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Title: Neutrons measure phase behavior in pores at Angstrom size

Abstract

Researchers have measured the phase behavior of green house gases in pores at the Angstrom-level, using small angle neutron scattering (SANS) at the Oak Ridge National Laboratory's High Flux Isotope Reactor. Yuri Melnichenko, an instrument scientist on the General Purpose Small Angle Neutron Scattering (GP SANS) Diffractometer at ORNL's High Flux Isotope Reactor, his postdoctoral associate Lilin He and collaborators Nidia Gallego and Cristian Contescu from the Material Sciences Division (ORNL) were engaged in the work. They were studying nanoporous carbons to assess their attractiveness as storage media for hydrogen, with a view to potential use for on-board hydrogen storage for transportation applications. Nanoporous carbons can also serve as electrode material for supercapacitors and batteries. The researchers successfully determined that the most efficiently condensing pore size in a carbon nanoporous material for hydrogen storage is less than one nanometer. In a paper recently published by the Journal of the American Chemical Society, the collaborators used small angle neutron scattering to study how hydrogen condenses in small pores at ambient temperature. They discovered that the surface-molecule interactions create internal pressures in pores that may exceed the external gas pressure by a factor of up to 50. 'This is an exciting result,'more » Melnichenko said, 'as you achieve extreme densification in pores 'for free', i.e. without spending any energy. These results can be used to guide the development of new carbon adsorbents tailored to maximize hydrogen storage capacities.' Another important factor that defines the adsorption capacity of sub-nanometer pores is their shape. In order to get accurate structural information and maximize sorption capacity, it is important that pores are small and of approximately uniform size. In collaboration with Drexel University's Yury Gogotsi who supplied the samples, Melnichenko and his collaborators used the GP SANS instrument to study how the size and shape of pores in sub-nanometer porous carbons varies, depending on the manufacturing conditions. While small angle X-ray scattering (SAXS) can do the job too, Melnichenko says, the SANS method broke new ground in analyzing the shape and behavior of pores at subnanometer size, when subjected to varying synthesis temperature. 'We found that these very small pores are in fact spherical, and that when we change the synthesis conditions, they become elongated, even 'slit-like', and all of this on a subnanometer scale,' Melnichenko said.« less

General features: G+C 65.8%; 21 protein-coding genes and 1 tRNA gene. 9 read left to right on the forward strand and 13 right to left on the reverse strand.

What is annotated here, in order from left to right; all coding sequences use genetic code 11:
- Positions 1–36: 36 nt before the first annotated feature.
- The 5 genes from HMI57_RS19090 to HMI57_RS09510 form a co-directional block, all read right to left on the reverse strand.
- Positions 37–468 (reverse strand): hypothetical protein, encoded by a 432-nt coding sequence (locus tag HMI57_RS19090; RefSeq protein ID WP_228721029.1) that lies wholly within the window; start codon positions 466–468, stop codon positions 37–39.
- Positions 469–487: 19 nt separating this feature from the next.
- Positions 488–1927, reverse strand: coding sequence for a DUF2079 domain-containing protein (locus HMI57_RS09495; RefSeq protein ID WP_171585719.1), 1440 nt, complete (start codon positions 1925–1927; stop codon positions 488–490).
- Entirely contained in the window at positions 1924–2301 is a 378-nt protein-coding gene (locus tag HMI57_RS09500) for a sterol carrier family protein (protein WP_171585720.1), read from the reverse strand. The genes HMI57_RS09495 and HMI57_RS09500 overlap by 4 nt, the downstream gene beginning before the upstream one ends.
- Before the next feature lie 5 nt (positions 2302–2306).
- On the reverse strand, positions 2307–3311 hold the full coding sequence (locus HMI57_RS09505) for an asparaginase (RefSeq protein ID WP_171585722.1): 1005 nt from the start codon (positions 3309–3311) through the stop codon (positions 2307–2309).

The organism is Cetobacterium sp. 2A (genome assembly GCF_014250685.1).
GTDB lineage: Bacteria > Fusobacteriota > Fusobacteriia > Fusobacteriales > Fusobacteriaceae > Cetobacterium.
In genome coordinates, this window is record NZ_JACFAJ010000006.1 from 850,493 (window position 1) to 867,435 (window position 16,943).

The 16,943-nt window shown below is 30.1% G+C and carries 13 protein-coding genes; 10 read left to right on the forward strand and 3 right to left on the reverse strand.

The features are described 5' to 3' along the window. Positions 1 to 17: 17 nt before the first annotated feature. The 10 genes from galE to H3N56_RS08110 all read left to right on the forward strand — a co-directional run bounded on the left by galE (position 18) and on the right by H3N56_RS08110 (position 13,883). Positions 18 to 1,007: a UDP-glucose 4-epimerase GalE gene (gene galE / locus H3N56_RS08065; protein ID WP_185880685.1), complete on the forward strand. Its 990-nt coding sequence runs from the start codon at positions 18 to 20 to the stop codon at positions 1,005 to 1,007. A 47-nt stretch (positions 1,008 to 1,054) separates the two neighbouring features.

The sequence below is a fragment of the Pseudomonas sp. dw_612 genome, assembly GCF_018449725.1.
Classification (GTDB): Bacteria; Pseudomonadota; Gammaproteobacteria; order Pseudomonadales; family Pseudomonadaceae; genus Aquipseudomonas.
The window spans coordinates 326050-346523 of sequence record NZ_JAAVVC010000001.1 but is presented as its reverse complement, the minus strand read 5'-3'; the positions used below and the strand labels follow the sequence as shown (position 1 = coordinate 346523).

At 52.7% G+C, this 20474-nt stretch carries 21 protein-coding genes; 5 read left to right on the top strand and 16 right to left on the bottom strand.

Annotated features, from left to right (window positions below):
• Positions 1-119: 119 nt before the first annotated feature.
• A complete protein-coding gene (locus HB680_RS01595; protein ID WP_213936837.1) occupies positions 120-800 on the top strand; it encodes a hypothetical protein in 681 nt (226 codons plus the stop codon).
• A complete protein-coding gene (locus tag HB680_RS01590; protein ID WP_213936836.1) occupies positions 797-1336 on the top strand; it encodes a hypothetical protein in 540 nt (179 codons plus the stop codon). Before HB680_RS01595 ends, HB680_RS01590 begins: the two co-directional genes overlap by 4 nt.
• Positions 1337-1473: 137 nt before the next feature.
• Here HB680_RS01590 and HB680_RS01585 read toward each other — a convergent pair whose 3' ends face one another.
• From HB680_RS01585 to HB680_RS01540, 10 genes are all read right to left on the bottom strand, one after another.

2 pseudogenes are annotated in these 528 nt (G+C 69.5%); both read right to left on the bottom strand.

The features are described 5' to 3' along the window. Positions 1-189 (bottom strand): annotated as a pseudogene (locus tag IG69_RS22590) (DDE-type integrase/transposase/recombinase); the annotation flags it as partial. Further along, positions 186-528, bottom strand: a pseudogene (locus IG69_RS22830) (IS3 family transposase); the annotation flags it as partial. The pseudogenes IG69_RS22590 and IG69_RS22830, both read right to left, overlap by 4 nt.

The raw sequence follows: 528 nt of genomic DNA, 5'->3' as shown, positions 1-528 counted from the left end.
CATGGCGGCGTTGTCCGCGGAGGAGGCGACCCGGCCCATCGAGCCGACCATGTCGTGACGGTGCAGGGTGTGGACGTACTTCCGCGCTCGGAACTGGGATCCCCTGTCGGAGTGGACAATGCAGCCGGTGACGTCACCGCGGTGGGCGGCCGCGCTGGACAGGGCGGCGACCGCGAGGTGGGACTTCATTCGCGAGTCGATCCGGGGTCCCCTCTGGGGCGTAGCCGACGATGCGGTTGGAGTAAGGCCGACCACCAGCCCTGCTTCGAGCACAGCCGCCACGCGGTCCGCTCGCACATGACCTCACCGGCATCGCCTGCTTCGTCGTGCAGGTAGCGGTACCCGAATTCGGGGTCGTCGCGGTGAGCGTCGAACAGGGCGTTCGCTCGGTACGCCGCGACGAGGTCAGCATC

Authors:
 [1];  [1]
  1. ORNL
Publication Date:
Research Org.:
Oak Ridge National Lab. (ORNL), Oak Ridge, TN (United States); High Flux Isotope Reactor
Sponsoring Org.:
USDOE
OSTI Identifier:
1049070
DOE Contract Number:
DE-AC05-00OR22725
Resource Type:
Journal Article
Resource Relation:
Journal Name: Notiziario Neutroni E Luce di Sincrotrone; Journal Volume: 17; Journal Issue: 1
Country of Publication:
United States
Language:
English
Subject:
08 HYDROGEN; ADSORBENTS; ADSORPTION; AMBIENT TEMPERATURE; CAPACITY; CARBON; DIFFRACTOMETERS; ELECTRODES; GASES; GLOBAL POSITIONING SYSTEM; HFIR REACTOR; HYDROGEN; HYDROGEN STORAGE; MANUFACTURING; NEUTRONS; ORNL; SCATTERING; SHAPE; SORPTION; STORAGE; SYNTHESIS